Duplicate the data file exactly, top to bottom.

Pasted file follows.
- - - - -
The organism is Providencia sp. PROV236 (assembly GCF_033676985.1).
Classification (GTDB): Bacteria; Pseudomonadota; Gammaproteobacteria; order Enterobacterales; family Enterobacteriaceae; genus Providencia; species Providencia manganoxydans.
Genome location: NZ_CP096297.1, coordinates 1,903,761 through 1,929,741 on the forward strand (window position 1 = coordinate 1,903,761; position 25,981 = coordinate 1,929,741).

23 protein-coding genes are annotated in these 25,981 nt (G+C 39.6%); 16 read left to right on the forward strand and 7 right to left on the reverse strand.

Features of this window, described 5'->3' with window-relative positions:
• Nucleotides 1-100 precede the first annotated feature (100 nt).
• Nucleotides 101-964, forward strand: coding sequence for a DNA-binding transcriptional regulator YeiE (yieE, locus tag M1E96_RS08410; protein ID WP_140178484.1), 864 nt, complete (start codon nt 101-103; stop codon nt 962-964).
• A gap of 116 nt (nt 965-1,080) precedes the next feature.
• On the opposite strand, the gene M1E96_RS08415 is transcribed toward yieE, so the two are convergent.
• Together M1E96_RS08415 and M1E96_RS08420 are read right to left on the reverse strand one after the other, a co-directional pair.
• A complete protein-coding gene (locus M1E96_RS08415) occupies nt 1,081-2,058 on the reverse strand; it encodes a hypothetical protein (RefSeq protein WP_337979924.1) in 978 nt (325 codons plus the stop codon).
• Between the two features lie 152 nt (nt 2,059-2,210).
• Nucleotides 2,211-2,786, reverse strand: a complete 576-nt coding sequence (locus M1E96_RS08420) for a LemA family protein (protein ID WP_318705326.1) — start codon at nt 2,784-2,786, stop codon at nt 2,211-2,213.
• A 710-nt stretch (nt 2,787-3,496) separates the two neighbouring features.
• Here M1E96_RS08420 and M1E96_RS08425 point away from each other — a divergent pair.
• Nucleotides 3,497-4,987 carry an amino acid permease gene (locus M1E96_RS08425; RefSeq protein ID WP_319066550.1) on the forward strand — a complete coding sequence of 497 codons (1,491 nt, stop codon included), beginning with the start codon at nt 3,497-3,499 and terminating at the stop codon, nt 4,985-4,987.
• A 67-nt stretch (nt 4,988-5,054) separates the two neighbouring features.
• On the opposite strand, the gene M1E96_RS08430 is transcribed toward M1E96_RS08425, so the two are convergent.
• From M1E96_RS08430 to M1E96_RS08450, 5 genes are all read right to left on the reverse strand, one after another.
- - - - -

The organism is Providencia sp. PROV236 (assembly GCF_033676985.1).
Classification (GTDB): Bacteria; Pseudomonadota; Gammaproteobacteria; order Enterobacterales; family Enterobacteriaceae; genus Providencia; species Providencia manganoxydans.
Genome location: NZ_CP096297.1, coordinates 1,903,761 through 1,929,741 on the forward strand (window position 1 = coordinate 1,903,761; position 25,981 = coordinate 1,929,741).

23 protein-coding genes are annotated in these 25,981 nt (G+C 39.6%); 16 read left to right on the forward strand and 7 right to left on the reverse strand.

Features of this window, described 5'->3' with window-relative positions:
• Nucleotides 1-100 precede the first annotated feature (100 nt).
• Nucleotides 101-964, forward strand: coding sequence for a DNA-binding transcriptional regulator YeiE (yieE, locus tag M1E96_RS08410; protein ID WP_140178484.1), 864 nt, complete (start codon nt 101-103; stop codon nt 962-964).
• A gap of 116 nt (nt 965-1,080) precedes the next feature.
• On the opposite strand, the gene M1E96_RS08415 is transcribed toward yieE, so the two are convergent.
• Together M1E96_RS08415 and M1E96_RS08420 are read right to left on the reverse strand one after the other, a co-directional pair.
• A complete protein-coding gene (locus M1E96_RS08415) occupies nt 1,081-2,058 on the reverse strand; it encodes a hypothetical protein (RefSeq protein WP_337979924.1) in 978 nt (325 codons plus the stop codon).
• Between the two features lie 152 nt (nt 2,059-2,210).
• Nucleotides 2,211-2,786, reverse strand: a complete 576-nt coding sequence (locus M1E96_RS08420) for a LemA family protein (protein ID WP_318705326.1) — start codon at nt 2,784-2,786, stop codon at nt 2,211-2,213.
• A 710-nt stretch (nt 2,787-3,496) separates the two neighbouring features.
• Here M1E96_RS08420 and M1E96_RS08425 point away from each other — a divergent pair.
• Nucleotides 3,497-4,987 carry an amino acid permease gene (locus M1E96_RS08425; RefSeq protein ID WP_319066550.1) on the forward strand — a complete coding sequence of 497 codons (1,491 nt, stop codon included), beginning with the start codon at nt 3,497-3,499 and terminating at the stop codon, nt 4,985-4,987.
• A 67-nt stretch (nt 4,988-5,054) separates the two neighbouring features.
• On the opposite strand, the gene M1E96_RS08430 is transcribed toward M1E96_RS08425, so the two are convergent.
• From M1E96_RS08430 to M1E96_RS08450, 5 genes are all read right to left on the reverse strand, one after another.